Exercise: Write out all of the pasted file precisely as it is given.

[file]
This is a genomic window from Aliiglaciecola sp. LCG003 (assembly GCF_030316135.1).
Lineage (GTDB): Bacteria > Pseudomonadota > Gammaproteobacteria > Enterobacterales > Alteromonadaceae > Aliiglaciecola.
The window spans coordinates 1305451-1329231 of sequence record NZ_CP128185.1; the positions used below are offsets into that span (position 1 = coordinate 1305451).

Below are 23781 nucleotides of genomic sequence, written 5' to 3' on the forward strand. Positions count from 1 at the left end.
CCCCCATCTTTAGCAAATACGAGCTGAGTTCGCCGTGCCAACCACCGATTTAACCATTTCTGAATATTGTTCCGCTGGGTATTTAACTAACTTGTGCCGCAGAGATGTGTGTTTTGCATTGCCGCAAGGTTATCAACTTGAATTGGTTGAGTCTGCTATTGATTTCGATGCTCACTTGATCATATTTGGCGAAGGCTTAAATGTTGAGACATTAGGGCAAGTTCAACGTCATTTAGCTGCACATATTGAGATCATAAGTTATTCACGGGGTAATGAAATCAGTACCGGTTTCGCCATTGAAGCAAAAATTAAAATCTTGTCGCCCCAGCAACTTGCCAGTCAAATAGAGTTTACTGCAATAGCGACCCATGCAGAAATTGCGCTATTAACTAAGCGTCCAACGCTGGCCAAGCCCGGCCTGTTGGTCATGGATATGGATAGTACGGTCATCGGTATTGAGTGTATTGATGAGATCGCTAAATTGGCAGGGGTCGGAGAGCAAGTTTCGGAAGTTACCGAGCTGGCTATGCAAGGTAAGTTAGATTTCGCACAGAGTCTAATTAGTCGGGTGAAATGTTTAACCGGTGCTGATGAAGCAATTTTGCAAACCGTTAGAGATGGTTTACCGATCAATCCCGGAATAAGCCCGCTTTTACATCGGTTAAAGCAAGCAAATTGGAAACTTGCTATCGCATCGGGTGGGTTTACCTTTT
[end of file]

This is a genomic window from Aliiglaciecola sp. LCG003 (assembly GCF_030316135.1).
Lineage (GTDB): Bacteria > Pseudomonadota > Gammaproteobacteria > Enterobacterales > Alteromonadaceae > Aliiglaciecola.
The window spans coordinates 1305451-1329231 of sequence record NZ_CP128185.1; the positions used below are offsets into that span (position 1 = coordinate 1305451).

Below are 23781 nucleotides of genomic sequence, written 5' to 3' on the forward strand. Positions count from 1 at the left end.
CCCCCATCTTTAGCAAATACGAGCTGAGTTCGCCGTGCCAACCACCGATTTAACCATTTCTGAATATTGTTCCGCTGGGTATTTAACTAACTTGTGCCGCAGAGATGTGTGTTTTGCATTGCCGCAAGGTTATCAACTTGAATTGGTTGAGTCTGCTATTGATTTCGATGCTCACTTGATCATATTTGGCGAAGGCTTAAATGTTGAGACATTAGGGCAAGTTCAACGTCATTTAGCTGCACATATTGAGATCATAAGTTATTCACGGGGTAATGAAATCAGTACCGGTTTCGCCATTGAAGCAAAAATTAAAATCTTGTCGCCCCAGCAACTTGCCAGTCAAATAGAGTTTACTGCAATAGCGACCCATGCAGAAATTGCGCTATTAACTAAGCGTCCAACGCTGGCCAAGCCCGGCCTGTTGGTCATGGATATGGATAGTACGGTCATCGGTATTGAGTGTATTGATGAGATCGCTAAATTGGCAGGGGTCGGAGAGCAAGTTTCGGAAGTTACCGAGCTGGCTATGCAAGGTAAGTTAGATTTCGCACAGAGTCTAATTAGTCGGGTGAAATGTTTAACCGGTGCTGATGAAGCAATTTTGCAAACCGTTAGAGATGGTTTACCGATCAATCCCGGAATAAGCCCGCTTTTACATCGGTTAAAGCAAGCAAATTGGAAACTTGCTATCGCATCGGGTGGGTTTACCTTTT